It is hard to believe we are almost a year from September 4th 2010 when our region started its sporadic shaking. On the day the headline in the paper was about the increased cost to EQC we had our house assessment. We had heard so many stories of bad EQC assessments, so were quite nervous about what would happen. It was like our house was sitting an exam and we waited, hearing snippets of comments and answering questions. Our house will be repaired and the EQC guys were excellent. But we are also part of the increased amount EQC need to pay. We have gone from damage of around $1600 to damage over $10,000 from the February quake. We now join another queue for Fletchers to fix it back to how it was a year ago. It may be a year but we haven't got very far to being back where we were pre September 2010.
It is so very strange, I still find it hard to face what I lived through. I can't believe everything that has happened and how afraid I have felt in my own bed at times. I now understand just what aftershocks mean. I am disappointed that even as the aftershocks get smaller, my reaction to them as not grown smaller with them. We had two fours on Wednesday but they made me feel uneasy for a few minutes. Fours never used to worry me when we were having them all the time. I think as we get further and further out from the big shakes, the emotions come more to the surface. I haven't been dealing with those while busy dealing with getting on with normal life. Then last night we were woken at 3.30am by a 4.9. Long and rolling and we could hear a few things fall down. The kids didn't come running in like they used to in the early days, they are used to this new world we live in. They said on the news this morning we'd had twenty-five shakes in the last week but I felt three.
Christchurch is such an unusual place so much of the city is going as it always was, making it ridiculous for any suggestion the city should be completely abandoned. Other parts just aren't. Anyway insurance doesn't let you get out that easily and we have jobs and much of the city is busy like any other in New Zealand. Driving around I see restaurants or shops from the central city relocated and open, it is like visiting family and finding old friends are there already.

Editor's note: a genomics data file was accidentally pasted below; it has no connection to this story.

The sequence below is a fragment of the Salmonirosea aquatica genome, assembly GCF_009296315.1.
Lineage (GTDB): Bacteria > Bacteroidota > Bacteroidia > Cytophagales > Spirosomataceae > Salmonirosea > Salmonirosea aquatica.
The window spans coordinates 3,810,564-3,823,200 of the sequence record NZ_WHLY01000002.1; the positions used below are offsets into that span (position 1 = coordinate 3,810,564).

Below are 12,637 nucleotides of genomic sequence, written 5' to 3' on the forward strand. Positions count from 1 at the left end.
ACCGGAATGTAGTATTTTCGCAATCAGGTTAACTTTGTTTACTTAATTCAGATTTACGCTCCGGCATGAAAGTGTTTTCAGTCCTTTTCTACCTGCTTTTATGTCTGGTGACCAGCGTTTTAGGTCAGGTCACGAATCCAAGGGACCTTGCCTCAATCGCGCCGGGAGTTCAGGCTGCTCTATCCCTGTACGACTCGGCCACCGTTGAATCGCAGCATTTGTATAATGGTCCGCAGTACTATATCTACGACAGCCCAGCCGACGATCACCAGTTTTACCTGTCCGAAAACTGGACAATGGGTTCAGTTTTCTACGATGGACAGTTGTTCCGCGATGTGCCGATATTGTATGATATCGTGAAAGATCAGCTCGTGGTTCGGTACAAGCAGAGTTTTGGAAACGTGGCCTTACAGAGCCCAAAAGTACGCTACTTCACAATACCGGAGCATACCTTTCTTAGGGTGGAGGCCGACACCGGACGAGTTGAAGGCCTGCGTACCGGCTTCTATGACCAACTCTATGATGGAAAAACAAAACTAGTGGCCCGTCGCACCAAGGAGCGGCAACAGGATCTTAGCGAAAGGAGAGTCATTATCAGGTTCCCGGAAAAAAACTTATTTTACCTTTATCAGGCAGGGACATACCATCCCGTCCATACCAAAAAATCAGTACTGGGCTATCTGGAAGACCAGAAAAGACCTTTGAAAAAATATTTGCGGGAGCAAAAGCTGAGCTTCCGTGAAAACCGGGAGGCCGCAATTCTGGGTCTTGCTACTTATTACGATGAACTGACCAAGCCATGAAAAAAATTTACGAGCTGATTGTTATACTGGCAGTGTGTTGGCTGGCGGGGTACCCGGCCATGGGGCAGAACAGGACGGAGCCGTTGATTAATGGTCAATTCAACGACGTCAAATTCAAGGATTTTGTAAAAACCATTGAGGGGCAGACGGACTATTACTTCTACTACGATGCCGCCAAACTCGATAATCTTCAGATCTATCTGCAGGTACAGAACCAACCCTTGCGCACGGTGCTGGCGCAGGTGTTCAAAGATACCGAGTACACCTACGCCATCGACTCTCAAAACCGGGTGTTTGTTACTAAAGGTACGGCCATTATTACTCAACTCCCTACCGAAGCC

One good thing to come through this whole experience has been the community spirit. It is okay to help strangers and to ask strangers for help. But it is also sad to see the cracks start to appear and the media try to push us all apart. East verses West. We have enough issues without taking it out on each other. I really hope we can all keep caring for each other - not passing judgement on each other's experiences and thinking before we speak whether what we say will put others, already under stress, feel worse.
It is hard to hold everyone's comments lightly. We are all tired and even it we don't admit it, emotionally affected, by the last twelve months. It is easy to say one thing now and feel different later. Things are constantly changing here.
I am glad for the lights they are putting up in the central city to mark the anniversary. It is so sad to look in at a desolate, dark central city when it should be alive and bright on a Friday or Saturday night. The light will stop that stomach clenching sadness.
On Sunday we will go and join in the hug Christchurch - the place definitely needs a hug but when you hug someone, it is in support and you do it because you know together you can pull through anything.
Batting average is a trap
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